BR319 Day 9: Journey’s End – Amazonas, Brazil


Our departure from Careiro is celebrated with a sort of doctors’ pool party. (Ok it’s not really in honour of us but the doctors). Music is playing and [what I assume is] the chief medic is dunking all his underlings under the water. The vibe is happy. We haven’t met any of these people before in our lives and all this wouldn’t have been necessary, but none the less we find it interesting and very sweet.


The onward way to Manaus is tame; all asphalt as far as the eye can see, smooth riding. Yet there are one or two sections of road works which send a chill up the spine – could this possibly be the initial steps of the reconstruction?



Out here we’re riding through a completely different world. Trees have given way to cattle ranches, vegetable plantations. There are streets, cars, buses, fences. From each concrete bridges we cross we can see settlements, some big, some small, skirting the river.



We ride along comfortably over the smooth tar road, and we feel a sense of sadness at leaving the lush wilderness behind. A sense of repulsion at the sight of public transport and a sense of loss, looking at the wide expanses of grazing land surrounding tall, solitary trees dating from different age.


II wonder how many of those cows I have to stack on top op each other to reach the top of the tree…

More work going on at the Careiro-Manaus ferry terminal. It’s a building site. The ground is all turned up and big machines are tilling and ploughing and shovelling and flattening.



This was the final part of the BR319 road from Humaita to Manaus. From here we have a 45 minute ferry ride which leads us straight into the city of Manaus.


We take a few photos to commemorate Ebru’s achievement of being – as far as we know – the first Turkish woman to cross the Amazon by motorbike. And I can contest to the fact that, even though she was not the pilot, she certainly bore a large part of the burden in getting us across! Assisting in navigation, wading mud and water ahead of the bike, building foot-holds and bridges with rock and wood, seeking alternate paths around obstacles in the shrubbery…


Heck, you could almost go as far to say she was also the first Turkish woman to have practically WALKED across the Amazonas! 🙂

May I just add as a partner & husband: Thanks for coming along and I’m proud of you!


This has been the craziest, riskiest, scariest and most exhilarating thing we’ve ever done. Arguably, also the most stupid, this I can’t deny. However, having done it, it’s something we don’t regret. Despite the dangers (many of them could have been much diminished through better planning and equipment), we have had the privilege of spending time in one of the most remote places accessible on earth, where wild nature still reigns supreme – while she still reigns, as this fact may be at risk in the near future. And indeed, because of inadequate planning and equipment, our journey through this place, which could have passed us by in merely two days, was prolonged, and gave us a longer and more intimate contact with this special environment. Though we were too engrossed in progressing our journey and in our survival at the time, it’s now a fact we’re grateful for.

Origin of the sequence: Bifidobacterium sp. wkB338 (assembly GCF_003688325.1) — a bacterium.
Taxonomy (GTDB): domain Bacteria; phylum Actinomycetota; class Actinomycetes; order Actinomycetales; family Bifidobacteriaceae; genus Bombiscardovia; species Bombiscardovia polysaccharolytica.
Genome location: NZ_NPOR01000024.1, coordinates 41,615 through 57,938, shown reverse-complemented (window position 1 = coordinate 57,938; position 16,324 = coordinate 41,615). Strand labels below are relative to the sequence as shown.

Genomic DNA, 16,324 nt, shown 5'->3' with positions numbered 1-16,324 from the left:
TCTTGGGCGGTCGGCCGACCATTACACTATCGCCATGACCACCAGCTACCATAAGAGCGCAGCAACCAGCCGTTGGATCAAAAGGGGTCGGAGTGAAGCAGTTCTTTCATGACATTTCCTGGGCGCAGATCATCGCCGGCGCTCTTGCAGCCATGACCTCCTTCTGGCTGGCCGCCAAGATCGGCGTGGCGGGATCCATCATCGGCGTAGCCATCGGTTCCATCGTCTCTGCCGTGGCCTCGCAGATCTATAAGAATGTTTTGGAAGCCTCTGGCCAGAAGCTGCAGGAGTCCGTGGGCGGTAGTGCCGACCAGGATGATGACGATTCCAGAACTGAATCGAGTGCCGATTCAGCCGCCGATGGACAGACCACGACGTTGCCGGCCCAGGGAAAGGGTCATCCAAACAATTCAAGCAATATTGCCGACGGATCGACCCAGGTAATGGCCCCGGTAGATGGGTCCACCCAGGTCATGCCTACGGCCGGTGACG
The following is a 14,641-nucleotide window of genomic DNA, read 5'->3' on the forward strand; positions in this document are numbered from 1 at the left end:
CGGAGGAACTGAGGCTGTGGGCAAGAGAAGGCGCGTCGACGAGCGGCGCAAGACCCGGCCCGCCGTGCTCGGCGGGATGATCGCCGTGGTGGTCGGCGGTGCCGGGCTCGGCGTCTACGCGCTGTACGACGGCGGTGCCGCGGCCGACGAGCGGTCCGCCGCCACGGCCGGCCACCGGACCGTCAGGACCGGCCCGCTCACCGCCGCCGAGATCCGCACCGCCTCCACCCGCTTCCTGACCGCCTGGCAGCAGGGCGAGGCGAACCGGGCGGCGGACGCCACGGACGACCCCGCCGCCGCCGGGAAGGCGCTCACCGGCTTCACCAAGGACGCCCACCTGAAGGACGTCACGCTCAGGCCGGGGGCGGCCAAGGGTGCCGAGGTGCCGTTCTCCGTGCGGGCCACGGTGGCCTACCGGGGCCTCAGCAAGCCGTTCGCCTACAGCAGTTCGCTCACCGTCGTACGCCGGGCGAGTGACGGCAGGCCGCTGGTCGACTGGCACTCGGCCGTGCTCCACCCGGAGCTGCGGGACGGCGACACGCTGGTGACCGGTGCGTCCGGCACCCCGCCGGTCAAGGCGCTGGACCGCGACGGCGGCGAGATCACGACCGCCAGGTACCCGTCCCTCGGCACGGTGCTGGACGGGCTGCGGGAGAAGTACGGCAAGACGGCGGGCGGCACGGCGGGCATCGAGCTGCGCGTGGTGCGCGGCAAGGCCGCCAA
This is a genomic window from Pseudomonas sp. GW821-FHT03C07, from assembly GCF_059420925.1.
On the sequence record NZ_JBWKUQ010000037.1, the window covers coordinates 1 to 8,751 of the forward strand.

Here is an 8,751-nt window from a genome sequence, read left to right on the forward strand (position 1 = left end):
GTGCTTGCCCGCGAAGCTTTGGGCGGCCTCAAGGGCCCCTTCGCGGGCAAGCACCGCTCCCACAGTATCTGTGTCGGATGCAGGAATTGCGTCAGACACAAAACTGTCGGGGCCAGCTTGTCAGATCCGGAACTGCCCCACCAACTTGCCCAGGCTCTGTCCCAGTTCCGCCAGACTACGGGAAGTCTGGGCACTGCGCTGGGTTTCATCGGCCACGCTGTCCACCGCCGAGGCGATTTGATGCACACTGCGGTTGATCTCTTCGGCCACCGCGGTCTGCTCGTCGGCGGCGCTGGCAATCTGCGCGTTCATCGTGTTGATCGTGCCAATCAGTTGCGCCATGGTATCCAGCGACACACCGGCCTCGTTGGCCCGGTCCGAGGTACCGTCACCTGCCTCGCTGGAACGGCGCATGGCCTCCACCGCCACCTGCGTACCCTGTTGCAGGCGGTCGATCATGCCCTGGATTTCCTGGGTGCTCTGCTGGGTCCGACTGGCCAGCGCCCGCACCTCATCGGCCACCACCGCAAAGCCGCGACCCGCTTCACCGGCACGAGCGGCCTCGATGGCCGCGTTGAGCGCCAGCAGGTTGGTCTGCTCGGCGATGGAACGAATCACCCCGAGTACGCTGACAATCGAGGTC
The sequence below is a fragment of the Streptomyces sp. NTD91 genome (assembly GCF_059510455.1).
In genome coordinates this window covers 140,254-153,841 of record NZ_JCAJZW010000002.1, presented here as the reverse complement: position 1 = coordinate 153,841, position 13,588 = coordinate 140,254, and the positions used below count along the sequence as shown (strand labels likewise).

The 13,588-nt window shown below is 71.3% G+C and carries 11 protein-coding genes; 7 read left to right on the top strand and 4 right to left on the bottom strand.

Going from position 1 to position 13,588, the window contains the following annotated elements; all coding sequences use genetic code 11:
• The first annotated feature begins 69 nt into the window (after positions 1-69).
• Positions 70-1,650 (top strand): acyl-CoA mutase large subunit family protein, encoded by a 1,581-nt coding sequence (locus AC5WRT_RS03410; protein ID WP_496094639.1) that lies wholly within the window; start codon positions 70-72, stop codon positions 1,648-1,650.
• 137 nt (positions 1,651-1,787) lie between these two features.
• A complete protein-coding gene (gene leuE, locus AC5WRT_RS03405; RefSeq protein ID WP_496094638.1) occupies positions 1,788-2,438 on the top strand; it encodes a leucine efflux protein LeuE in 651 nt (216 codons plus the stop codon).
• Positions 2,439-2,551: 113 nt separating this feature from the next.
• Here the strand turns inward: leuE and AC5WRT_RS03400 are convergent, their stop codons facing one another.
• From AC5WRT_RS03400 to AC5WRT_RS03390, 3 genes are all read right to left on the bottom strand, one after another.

The ferry moves slowly towards Manaus, taking us across the Rio Solomoes to the Rio Negro, over the “encuentro de las aguas” or “mingling of the waters”, which is where the two rivers confluence to become the grand Rio Amazonas. Here there’s a clear, wavy division where milky brown waters of the Solomoes and the dark waters of the Negro join, and flow along without mixing for another several kilometres down stream.

Large ferries and barges transport automobiles and people in every direction and scores of huge freight ships lay anchored in the river. We even spot one from Turkey as we pass by.


On the other side we disembark into the large customs terminal of this Zona Franca, the city of Manaus. We’ve made it! Our Trans-Amazonas adventure is complete!


We’ve been looking forward to reaching Manaus for some time. We’ll have the chance to meet some other travellers again for a change, it’s history is rich and, very importantly, in this Electronics “mecca” of Brazil, we hope to get our laptops fixed, melting away the last drops of the iceberg in the Amazonian heat!